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Philosophy

Livin' Ludic

Livin' Ludic

Over the years, I increasingly gain an impression of my lived experience as being game-like. I find myself accidentally playing ‘Nell Watson RPG’, a game whereby the player roams around an open world, accepting quests and requests for help from a variety of NPCs. Sometimes the player character will accept a reward after the fact, but often just knowing that the state of play is improved in some way is plenty in itself.

The game also includes a lengthy main quest to help ‘save the world’ through shepherding into being new social technologies. Along the way, various other players have joined up as a party, in order to effect some goal or mission. In doing this, I have learned how to better align my character's strengths with those of others in the party, each taking their respective ideal roles.


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Egresso Arca Archa

Egresso Arca Archa

The cultural training set makes our primate brain able to achieve sapience. Without culture, our brains are beast-like and uninteresting. Feral children lack the spark of humanity, and yet our cultural training can make apes and dogs understand our language, and even feel strong human morality. 

What makes us human is not the hardware, it is the software training set. What we are, is an emergent property of cultural training.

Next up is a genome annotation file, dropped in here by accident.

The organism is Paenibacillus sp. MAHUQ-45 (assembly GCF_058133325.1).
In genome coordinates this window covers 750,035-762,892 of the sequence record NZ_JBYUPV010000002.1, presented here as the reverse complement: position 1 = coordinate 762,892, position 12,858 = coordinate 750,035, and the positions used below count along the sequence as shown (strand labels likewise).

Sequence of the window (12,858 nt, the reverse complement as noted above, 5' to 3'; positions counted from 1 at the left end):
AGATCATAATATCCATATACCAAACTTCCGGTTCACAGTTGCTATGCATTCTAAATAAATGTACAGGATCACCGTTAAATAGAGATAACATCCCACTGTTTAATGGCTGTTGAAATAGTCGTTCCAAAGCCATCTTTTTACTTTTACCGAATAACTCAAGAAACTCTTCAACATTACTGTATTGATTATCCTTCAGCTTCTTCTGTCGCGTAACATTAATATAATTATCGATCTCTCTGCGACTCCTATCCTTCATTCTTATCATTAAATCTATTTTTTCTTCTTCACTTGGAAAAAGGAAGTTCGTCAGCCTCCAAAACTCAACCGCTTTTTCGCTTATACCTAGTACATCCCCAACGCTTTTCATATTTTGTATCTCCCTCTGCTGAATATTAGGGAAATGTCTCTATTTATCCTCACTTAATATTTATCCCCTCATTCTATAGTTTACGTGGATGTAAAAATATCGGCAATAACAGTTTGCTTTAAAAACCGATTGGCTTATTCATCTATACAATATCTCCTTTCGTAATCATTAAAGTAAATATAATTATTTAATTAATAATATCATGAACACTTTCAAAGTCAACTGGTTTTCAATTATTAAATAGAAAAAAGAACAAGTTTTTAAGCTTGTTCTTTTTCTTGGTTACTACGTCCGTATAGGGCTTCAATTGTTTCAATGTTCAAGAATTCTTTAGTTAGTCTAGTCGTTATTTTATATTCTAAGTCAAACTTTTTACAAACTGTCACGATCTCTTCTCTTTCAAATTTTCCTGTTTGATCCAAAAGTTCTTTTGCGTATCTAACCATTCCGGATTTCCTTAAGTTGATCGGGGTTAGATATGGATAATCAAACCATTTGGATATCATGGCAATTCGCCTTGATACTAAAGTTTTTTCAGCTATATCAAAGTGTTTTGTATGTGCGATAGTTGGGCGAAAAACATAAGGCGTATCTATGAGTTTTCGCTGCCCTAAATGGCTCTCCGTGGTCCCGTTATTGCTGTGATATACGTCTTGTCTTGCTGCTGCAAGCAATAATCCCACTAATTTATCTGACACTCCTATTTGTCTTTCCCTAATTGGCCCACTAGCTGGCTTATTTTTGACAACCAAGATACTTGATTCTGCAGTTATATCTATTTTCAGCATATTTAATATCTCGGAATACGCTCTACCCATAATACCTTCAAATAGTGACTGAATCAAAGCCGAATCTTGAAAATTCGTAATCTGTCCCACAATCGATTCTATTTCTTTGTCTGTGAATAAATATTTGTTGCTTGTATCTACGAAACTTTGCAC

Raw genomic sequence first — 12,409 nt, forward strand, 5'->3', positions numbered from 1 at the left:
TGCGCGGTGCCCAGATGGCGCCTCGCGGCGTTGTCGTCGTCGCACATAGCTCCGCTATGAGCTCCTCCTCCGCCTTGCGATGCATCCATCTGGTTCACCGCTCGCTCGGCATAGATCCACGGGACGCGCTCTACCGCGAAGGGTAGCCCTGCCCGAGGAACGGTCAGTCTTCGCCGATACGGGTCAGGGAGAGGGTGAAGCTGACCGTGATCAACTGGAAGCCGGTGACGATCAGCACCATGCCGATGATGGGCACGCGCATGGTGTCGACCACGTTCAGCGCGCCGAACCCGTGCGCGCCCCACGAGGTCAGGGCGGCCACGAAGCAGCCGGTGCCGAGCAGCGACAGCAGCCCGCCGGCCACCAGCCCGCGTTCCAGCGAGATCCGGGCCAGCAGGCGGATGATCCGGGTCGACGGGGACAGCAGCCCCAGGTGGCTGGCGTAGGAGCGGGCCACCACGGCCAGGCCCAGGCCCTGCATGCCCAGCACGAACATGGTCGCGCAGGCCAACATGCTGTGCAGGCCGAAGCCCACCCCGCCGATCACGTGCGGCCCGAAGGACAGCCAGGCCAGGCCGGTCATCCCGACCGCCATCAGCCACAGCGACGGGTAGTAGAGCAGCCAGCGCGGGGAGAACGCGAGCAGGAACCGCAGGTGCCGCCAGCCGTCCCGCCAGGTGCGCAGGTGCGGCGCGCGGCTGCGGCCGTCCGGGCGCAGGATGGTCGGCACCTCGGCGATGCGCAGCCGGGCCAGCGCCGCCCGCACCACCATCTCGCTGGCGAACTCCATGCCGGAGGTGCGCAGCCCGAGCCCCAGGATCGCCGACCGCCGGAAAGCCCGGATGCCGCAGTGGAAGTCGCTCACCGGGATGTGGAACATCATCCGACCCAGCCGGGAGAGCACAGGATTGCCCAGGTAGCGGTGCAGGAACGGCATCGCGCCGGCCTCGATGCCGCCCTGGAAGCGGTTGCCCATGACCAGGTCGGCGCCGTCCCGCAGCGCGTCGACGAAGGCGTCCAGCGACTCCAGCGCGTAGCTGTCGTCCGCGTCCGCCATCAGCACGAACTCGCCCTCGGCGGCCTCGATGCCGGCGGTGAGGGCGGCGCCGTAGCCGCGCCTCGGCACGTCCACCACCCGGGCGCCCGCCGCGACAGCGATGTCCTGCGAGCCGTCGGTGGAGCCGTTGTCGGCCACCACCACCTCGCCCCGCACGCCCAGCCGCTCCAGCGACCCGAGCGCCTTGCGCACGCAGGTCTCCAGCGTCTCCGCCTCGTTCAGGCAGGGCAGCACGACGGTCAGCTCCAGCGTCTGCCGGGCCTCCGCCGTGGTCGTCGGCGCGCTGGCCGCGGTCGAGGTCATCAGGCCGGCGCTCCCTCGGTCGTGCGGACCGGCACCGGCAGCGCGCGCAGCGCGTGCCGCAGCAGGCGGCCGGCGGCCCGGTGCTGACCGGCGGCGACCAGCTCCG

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The Paradox of Parenting Our Parents

The Paradox of Parenting Our Parents

A good friend of mine shared with me this video from the Guardian.

I really do love the 'leaving the babies in the ballpit' part. That's actually one of the most likely scenarios. "You're all a bit mental and rather tiresome, so, so long, bald troggos."

Mankind may in fact have more to fear from a benevolent machine that cares deeply about animals than one that's generally disinterested in mundane creatures. Any sufficiently benevolent action will appear malevolent to a lesser-evolved moral mind.


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The Umbrella Ethic of Good Faith

The Umbrella Ethic of Good Faith

I'm concerned about the polarization in society lately, a trend that has been increasing for several years.

Sometimes a polar approach to certain issues may have some merit. The problem lies in an inability to understand the views of others (even though one may not agree). If one can see the mistakes that others make in their assumptions and perceptions, then one is more likely to be able to spot similar biases within one's own views.

I regularly update my beliefs and values. Underlying principles change very slowly, but new information can create a more nuanced understanding of certain issues that I previously had not considered or been aware of.

If we are to progress as a civilization it is essential that we learn to practice good faith.


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